The authors of it have several different websites etc. all devoted to selling their book.

Dave

Here is a link that might be useful: OTM - hype discussions

    Bookmark   October 16, 2011 at 12:03PM
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Dweomer

Posted by yumtomatoes 10a/FLA (My Page) on Sun, Oct 16, 11 at 7:07

"On indeterminate varieties, we remove the bottom 3 branches each week. . . . We find that they do best with about 3-3.5 feet of foliage left on them."
Why do you do this? What do you mean that they do best with only about 3-3.5 foot of foliage on them? Best how?

It's just another method of cultivating tomatoes. We keep the vines suckered back to a single main stem and, once they begin to ripen the first fruits, we pull off the bottom 3 branches every 5-7 days. This causes the vine to produce 3 more branches in order to compensate for the loss. Since most indeterminates grow a flower cluster every 3-4 branches, this means they produce additional clusters of fruit.

Like I said: We find that, on a single vine, 3-3.5 feet of foliage is about optimal to support a large number of fruit clusters without giving extra room for insect and other infestations. We leave the fruit exposed for easy picking and best ventilation in the greenhouse.

It may seem counterintuitive but each leaf requires energy from the plant to sustain itself. At some point, the plant uses so much energy for vegetative growth (sustaining the foliage) that it diminishes the energy that can be used for reproductive growth (flowering and fruiting). We wait until the vegetative stage is well established and then start removing some of the leaves to keep it in the reproductive mode.

It's just one technique among hundreds of techniques. It works best for long growing seasons or when you've got your plants started very early and you want to harvest from one plant for a long time.

    Bookmark   October 16, 2011 at 4:46PM
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Dweomer

Posted by digdirt 6 -7 AR (My Page) on Sun, Oct 16, 11 at 12:03

Dweomer - according to your member page you are a commercial hydroponic grower. Hydroponic growing under cover isn't comparable. It is a whole different ballgame.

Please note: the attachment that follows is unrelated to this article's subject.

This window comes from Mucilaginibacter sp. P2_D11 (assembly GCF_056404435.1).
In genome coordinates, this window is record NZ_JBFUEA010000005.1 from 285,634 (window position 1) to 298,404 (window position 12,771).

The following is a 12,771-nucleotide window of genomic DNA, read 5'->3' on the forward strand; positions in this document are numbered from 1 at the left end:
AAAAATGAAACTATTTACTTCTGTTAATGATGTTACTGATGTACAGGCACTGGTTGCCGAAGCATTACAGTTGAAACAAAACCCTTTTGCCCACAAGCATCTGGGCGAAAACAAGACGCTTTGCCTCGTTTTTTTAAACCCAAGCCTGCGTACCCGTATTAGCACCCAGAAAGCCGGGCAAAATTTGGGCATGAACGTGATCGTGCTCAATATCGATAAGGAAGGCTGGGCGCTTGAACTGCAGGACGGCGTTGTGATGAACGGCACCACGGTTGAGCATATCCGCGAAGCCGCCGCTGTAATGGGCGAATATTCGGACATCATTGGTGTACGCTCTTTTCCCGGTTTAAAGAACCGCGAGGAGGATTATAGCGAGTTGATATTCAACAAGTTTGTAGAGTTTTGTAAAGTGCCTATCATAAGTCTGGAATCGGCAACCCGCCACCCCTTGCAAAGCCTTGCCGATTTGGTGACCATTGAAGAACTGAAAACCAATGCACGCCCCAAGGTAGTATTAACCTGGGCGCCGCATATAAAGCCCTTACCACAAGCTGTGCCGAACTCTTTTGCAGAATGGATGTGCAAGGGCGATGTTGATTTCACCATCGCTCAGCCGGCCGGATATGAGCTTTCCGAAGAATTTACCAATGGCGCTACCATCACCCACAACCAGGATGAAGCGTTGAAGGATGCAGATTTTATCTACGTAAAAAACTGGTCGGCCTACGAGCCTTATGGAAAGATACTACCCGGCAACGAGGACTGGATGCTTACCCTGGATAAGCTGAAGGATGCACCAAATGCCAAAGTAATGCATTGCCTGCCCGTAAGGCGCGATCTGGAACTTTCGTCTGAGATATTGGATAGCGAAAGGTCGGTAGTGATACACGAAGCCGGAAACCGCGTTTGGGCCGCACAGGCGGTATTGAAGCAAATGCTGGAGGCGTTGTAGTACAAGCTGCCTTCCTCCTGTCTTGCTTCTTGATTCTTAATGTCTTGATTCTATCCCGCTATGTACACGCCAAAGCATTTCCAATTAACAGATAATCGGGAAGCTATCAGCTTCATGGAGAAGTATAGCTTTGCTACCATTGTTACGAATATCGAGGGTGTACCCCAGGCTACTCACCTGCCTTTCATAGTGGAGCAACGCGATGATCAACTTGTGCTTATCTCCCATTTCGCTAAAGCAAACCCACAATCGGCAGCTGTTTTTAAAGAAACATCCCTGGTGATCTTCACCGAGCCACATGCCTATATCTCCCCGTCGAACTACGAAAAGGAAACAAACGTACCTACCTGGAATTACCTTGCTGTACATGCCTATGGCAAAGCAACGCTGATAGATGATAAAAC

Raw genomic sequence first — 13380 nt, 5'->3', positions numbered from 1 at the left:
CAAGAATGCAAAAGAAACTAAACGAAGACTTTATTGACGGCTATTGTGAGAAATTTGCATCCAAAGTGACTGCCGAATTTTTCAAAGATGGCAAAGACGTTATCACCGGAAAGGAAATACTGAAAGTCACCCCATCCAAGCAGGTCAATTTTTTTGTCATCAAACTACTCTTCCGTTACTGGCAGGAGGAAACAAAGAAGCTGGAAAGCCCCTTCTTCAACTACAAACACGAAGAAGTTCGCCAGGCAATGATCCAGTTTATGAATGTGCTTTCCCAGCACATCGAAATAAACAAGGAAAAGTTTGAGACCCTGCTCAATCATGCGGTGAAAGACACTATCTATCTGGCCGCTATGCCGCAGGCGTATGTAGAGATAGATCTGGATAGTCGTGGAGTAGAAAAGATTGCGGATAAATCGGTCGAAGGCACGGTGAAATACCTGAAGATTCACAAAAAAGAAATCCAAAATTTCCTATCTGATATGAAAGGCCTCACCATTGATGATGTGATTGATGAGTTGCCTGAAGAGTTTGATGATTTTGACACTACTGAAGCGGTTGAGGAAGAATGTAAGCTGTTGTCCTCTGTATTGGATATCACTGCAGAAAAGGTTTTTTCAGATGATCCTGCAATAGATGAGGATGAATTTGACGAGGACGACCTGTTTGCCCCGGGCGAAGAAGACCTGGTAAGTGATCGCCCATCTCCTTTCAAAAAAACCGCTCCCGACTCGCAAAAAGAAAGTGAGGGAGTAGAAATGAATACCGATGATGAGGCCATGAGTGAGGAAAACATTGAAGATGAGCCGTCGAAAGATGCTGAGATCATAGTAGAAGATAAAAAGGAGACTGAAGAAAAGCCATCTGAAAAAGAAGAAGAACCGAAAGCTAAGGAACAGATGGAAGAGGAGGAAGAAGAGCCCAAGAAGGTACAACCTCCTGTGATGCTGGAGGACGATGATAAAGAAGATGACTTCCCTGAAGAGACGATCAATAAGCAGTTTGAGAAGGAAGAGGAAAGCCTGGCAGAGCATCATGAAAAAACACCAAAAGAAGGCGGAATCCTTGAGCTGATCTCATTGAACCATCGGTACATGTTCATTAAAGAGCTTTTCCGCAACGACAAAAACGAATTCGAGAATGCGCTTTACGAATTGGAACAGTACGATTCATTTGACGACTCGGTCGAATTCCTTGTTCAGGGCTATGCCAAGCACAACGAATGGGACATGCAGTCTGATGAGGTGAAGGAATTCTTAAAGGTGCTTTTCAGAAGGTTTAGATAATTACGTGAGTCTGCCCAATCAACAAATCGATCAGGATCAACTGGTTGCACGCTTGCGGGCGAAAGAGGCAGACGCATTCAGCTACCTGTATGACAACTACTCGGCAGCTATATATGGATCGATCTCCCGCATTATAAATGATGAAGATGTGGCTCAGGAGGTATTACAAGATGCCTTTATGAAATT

The originally referenced video sounds like it is just another part of the so-called "Organic Tomato Magic" rip-off that has been discussed here several times in the past. Linked one discussion below. Just Google that phrase for more info.

The authors of it have several different websites etc. all devoted to selling their book.

Dave
**********************

Hi Dave,

I agree, it sounds like hype to me too.

I was answering the concern that removing the bottom leaves would inhibit photosynthesis. We find that, once the vegetative growth phase is well established (about when the first fruits begin to ripen) removing the bottom branches helps with the culturing of the plants and does not inhibit plant growth or photosynthesis.

Everybody has their own techniques. Some are transferable between systems and some are not. I have also grown determinate field tomatoes on a commercial scale and we removed the bottom leaves as I described in my first post.

Thanks.

    Bookmark   October 16, 2011 at 4:59PM
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Dweomer

Here's a picture of when we were trimming them back to about 5 feet of foliage per plant. The vines in these photos are about 15-18 feet long. We later settled on about 3-3.5 feet of foliage as the best system for our greenhouses.

Again, it's a technique.

    Bookmark   October 16, 2011 at 5:49PM